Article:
Archive | April, 2013

The best tour that might get you arrested

29 Apr

by John Riceburg

A regular touristy walking tour through Berlin will take you to the Brandenburg Gate. An ‘alternative’ tour will include some former squats and street art. But what about the violence?

That’s where RevolutionaryBerlin, founded by a young American calling himself Bill, comes in. The group’s three-hour walking tours centre on the riots that broke out in Kreuzberg on May 1, 1987, when a supermarket near Görlitzer Park was burned to the ground. Ever since then, street battles between demonstrators and police have erupted every May Day.

While a visitor might recognize only senseless, nihilistic destruction, a walking tour can provide context and insight into the city’s complicated anarchist/left-wing activist scene. The guides (one German, one American, both serious lefties) tend to be a bit one-sided – “demonstrators good, police bad” is the tenor – but their mischievous fascination can be contagious. The stories are padded out with plenty of entertaining anecdotes about the 1968 student movement, the Berlin Wall and even the occasionally violent clashes between different left-wing groups.

For good measure, they provide tips for would-be demonstrators eager to participate in this ‘extreme sport’. They also offer tours on the November Revolution of 1918-19 and Berlin’s little-known past as a colonial power. This is a much-needed alternative to the bigger companies trying to make a buck off Berlin’s seedy image, and it’s run by people who know their way around the city’s myriad revolutionary groups.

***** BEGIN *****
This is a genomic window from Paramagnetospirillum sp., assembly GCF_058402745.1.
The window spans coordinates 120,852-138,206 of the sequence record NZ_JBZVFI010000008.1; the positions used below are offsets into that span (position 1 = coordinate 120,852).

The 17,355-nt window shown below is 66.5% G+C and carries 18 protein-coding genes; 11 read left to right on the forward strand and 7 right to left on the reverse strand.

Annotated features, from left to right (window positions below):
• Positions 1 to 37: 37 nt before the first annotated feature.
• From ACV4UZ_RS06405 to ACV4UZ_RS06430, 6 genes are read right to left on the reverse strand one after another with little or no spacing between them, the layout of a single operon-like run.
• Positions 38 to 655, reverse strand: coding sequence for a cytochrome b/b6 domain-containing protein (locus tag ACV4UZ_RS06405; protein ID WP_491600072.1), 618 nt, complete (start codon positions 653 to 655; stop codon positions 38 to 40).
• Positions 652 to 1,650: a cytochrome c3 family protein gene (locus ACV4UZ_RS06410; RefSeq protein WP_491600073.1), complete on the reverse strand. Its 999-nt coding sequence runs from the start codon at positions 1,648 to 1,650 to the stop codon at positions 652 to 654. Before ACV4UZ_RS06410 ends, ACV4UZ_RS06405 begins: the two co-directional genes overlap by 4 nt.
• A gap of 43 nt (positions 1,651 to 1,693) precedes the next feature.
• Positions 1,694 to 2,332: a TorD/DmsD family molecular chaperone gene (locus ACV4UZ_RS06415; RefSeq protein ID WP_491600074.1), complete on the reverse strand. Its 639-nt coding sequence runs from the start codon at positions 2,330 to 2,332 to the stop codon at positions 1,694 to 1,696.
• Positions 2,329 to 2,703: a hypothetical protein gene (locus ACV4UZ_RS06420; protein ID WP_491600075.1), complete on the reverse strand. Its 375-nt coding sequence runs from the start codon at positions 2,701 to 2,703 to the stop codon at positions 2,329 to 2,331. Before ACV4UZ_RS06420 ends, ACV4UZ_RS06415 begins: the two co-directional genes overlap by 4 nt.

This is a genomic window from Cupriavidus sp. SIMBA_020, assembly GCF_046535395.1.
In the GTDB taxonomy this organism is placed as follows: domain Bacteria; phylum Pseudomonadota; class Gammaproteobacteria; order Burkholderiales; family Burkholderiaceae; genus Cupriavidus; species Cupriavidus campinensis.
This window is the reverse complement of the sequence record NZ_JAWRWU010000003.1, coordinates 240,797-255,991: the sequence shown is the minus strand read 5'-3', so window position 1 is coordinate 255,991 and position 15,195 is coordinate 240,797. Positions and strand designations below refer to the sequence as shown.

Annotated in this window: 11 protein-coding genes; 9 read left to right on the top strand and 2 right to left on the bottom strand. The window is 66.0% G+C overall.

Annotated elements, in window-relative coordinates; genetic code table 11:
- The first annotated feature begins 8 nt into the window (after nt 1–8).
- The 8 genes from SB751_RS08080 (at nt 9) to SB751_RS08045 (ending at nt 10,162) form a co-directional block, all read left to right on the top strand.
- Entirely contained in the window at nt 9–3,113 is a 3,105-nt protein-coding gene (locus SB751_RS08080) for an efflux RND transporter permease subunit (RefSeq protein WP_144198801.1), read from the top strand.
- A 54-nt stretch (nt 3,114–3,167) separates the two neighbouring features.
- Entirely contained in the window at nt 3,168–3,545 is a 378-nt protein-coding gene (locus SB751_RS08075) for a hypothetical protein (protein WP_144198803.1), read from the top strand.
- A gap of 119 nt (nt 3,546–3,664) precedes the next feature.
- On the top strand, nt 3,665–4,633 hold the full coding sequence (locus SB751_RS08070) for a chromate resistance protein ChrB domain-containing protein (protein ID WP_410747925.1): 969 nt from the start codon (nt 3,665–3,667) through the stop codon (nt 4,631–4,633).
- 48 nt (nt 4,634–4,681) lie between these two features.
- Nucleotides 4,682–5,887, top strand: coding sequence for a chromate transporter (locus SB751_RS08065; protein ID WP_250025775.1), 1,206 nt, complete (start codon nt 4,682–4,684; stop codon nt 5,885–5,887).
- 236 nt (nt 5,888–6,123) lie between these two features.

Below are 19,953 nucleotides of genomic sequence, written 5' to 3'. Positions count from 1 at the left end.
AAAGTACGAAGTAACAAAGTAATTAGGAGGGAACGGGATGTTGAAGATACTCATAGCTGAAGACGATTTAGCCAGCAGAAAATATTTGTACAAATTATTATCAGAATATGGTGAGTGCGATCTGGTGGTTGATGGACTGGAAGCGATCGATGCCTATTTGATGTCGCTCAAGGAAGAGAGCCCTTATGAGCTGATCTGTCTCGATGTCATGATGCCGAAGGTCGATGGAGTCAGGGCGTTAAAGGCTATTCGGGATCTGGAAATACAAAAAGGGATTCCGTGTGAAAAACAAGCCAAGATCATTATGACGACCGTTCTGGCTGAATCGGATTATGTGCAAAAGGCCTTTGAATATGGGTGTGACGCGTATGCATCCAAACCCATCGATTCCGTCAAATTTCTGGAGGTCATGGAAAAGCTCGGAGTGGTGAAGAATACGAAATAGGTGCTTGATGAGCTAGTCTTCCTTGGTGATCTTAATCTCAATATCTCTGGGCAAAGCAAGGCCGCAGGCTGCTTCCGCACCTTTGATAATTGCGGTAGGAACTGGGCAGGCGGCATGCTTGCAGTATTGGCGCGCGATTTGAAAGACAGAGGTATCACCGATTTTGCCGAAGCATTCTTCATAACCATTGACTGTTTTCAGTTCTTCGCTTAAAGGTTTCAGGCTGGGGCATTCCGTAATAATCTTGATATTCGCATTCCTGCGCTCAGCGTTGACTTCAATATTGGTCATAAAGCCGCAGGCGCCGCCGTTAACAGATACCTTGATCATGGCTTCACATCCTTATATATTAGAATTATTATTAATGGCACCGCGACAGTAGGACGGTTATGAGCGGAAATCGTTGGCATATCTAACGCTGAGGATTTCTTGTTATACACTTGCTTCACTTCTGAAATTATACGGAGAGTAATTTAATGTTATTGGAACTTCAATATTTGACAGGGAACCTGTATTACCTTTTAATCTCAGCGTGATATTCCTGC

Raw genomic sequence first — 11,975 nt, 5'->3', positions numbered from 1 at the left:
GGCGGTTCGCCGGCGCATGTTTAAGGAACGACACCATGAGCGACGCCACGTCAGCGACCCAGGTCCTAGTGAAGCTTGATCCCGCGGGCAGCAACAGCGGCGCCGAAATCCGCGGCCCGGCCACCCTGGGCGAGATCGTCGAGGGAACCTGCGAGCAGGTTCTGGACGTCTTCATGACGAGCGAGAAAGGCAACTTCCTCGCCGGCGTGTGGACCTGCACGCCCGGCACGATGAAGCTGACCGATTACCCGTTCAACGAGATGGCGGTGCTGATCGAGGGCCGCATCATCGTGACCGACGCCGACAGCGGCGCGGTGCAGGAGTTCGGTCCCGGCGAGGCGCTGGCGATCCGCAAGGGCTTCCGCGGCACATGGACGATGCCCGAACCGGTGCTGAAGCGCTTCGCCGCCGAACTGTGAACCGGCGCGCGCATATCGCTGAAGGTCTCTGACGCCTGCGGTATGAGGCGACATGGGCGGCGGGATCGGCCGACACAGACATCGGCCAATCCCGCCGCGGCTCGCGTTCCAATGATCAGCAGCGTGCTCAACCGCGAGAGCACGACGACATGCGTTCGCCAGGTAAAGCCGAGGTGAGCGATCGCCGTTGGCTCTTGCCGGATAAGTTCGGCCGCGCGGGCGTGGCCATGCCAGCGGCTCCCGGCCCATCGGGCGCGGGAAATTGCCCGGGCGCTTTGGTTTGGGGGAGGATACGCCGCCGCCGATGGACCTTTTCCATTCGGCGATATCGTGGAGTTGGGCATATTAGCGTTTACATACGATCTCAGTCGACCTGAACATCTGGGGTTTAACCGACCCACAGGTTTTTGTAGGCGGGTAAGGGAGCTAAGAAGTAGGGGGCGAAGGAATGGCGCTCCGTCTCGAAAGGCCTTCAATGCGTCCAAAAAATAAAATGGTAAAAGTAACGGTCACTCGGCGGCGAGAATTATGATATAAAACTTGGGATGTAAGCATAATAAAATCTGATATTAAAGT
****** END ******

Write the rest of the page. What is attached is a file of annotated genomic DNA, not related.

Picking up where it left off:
RevolutionaryBerlin, May 4 and various other dates, email revolutionaryberlin@ for reservations and more info. Or go directly to the website at



John Riceburg in the Science Writers’ Handbook

19 Apr

Andreas von Bubnoff has published an article about the “challenges of bilingual reporting and writing” for the Science Writers’ Handbook. He mentions John Riceburg:

John Riceburg, a Berlin-based journalist who writes in English and German, says German legal terms can also be a challenge: Recently, he interviewed young Spanish teachers in Berlin, who teach in English. The interview was mostly in Spanish, but they were using German for all the legal terms that don’t have precise equivalents in other languages, he says. One example: “Yo soy angestellte Lehrkraft,” which means “I am a teacher without a tenured position.”

See the full article.